My house is more or less on the top of a hill and we are in an area prone to thunderstorms. The house is not the highest object on the hill as there are trees within a hundred metres.
My question is is it safe (for the house) to mount a pole on the chimney under the circumstances I have described? The chimney is brick construction and the rest of the house is timber with a metal roof. If I do this should the mast be earthed or not?
I have puzzled over this for a while and would really appreciate the thoughts/experiences of the forum.
One hundred meters is far enough away from your house that I certainly wouldn't consider those trees to be adequate lightning rods. Of course, you certainly don't want trees too close to your house either.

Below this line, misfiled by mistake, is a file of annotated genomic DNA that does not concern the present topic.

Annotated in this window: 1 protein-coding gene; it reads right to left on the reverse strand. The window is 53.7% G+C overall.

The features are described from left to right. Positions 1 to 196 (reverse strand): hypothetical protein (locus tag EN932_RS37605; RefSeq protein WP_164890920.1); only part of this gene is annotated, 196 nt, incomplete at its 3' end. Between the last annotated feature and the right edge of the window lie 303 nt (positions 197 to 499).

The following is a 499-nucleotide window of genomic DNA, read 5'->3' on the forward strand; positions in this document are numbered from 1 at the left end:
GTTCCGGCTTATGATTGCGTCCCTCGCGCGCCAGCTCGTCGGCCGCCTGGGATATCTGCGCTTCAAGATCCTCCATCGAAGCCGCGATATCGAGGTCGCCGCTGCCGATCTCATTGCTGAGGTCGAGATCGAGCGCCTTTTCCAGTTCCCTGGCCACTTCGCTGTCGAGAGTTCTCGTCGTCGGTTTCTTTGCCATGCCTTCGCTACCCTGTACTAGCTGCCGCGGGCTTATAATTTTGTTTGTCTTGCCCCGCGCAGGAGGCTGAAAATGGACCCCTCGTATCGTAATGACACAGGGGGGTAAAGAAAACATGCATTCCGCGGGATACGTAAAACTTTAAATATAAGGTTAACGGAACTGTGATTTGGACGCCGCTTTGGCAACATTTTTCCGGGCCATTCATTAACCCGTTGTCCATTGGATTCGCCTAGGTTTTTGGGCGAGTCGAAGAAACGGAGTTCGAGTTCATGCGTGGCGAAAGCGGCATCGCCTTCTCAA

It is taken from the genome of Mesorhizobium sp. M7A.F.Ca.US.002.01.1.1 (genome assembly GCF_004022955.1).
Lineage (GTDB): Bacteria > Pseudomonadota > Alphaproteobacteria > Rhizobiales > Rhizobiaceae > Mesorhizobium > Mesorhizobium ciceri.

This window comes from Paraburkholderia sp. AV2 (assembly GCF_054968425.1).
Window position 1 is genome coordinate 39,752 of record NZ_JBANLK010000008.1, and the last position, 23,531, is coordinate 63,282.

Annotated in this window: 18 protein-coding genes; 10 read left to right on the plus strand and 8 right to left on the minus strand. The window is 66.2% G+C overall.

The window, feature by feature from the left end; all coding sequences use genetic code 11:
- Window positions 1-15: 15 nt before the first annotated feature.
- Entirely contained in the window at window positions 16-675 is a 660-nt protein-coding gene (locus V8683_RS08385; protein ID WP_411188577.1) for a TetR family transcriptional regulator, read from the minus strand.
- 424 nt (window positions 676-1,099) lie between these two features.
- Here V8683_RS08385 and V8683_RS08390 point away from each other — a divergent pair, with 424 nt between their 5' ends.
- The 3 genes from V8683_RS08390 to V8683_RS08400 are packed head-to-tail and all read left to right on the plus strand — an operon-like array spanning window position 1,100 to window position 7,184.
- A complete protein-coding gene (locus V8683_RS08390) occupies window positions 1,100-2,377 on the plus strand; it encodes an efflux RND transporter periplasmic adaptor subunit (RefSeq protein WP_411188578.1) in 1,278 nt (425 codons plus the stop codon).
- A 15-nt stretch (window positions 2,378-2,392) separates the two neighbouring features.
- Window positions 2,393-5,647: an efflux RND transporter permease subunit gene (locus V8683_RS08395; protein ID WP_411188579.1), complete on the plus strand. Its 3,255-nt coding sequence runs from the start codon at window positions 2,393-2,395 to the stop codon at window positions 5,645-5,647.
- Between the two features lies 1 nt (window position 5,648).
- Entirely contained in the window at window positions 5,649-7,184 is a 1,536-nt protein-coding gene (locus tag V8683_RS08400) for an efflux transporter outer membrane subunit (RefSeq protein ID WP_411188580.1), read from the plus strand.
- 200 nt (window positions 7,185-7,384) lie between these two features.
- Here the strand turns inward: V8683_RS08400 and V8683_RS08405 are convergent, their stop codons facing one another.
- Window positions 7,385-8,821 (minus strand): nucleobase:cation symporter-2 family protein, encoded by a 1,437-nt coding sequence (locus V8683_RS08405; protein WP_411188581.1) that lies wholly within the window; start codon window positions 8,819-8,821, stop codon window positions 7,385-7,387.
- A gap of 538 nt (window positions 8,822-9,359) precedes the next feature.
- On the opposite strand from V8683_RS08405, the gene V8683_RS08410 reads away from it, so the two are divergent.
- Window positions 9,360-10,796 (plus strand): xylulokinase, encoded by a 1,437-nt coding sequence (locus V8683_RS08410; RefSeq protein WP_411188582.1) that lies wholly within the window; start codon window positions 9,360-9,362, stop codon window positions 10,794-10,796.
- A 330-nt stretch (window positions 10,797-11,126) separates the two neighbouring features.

The house I grew up in for 13 years was on a similar hill. We had an underground well about ten feet from a huge tree and even less from a metal clothesline, not far from our house. The taller tree was never hit, but the well was hit at least twice (one of which I think I witnessed from my school bus about a half mile away).
I agree that brick is not normally a good conductor, but keep in mind that the water that might cover them could be. And if you have any wires connecting the mast to the house itself (rather than mounting a transmitter to your chimney), I'd be even more concerned.
All that being said, I also believe that grounding may actually increase the chances of being hit, but if it happens, you're MUCH less likely to have a fire as a result. Proper grounding is a must.
Having any kind of tall object attached to my house would make me nervous. Others will probably disagree, but if you can find any other location that isn't shielded by your house, I'd strongly consider it. You're not going to get official-quality measurements at your residence anyway (nobody does if there are trees around). The fact that you're on a hill already gives you better wind measurements than most.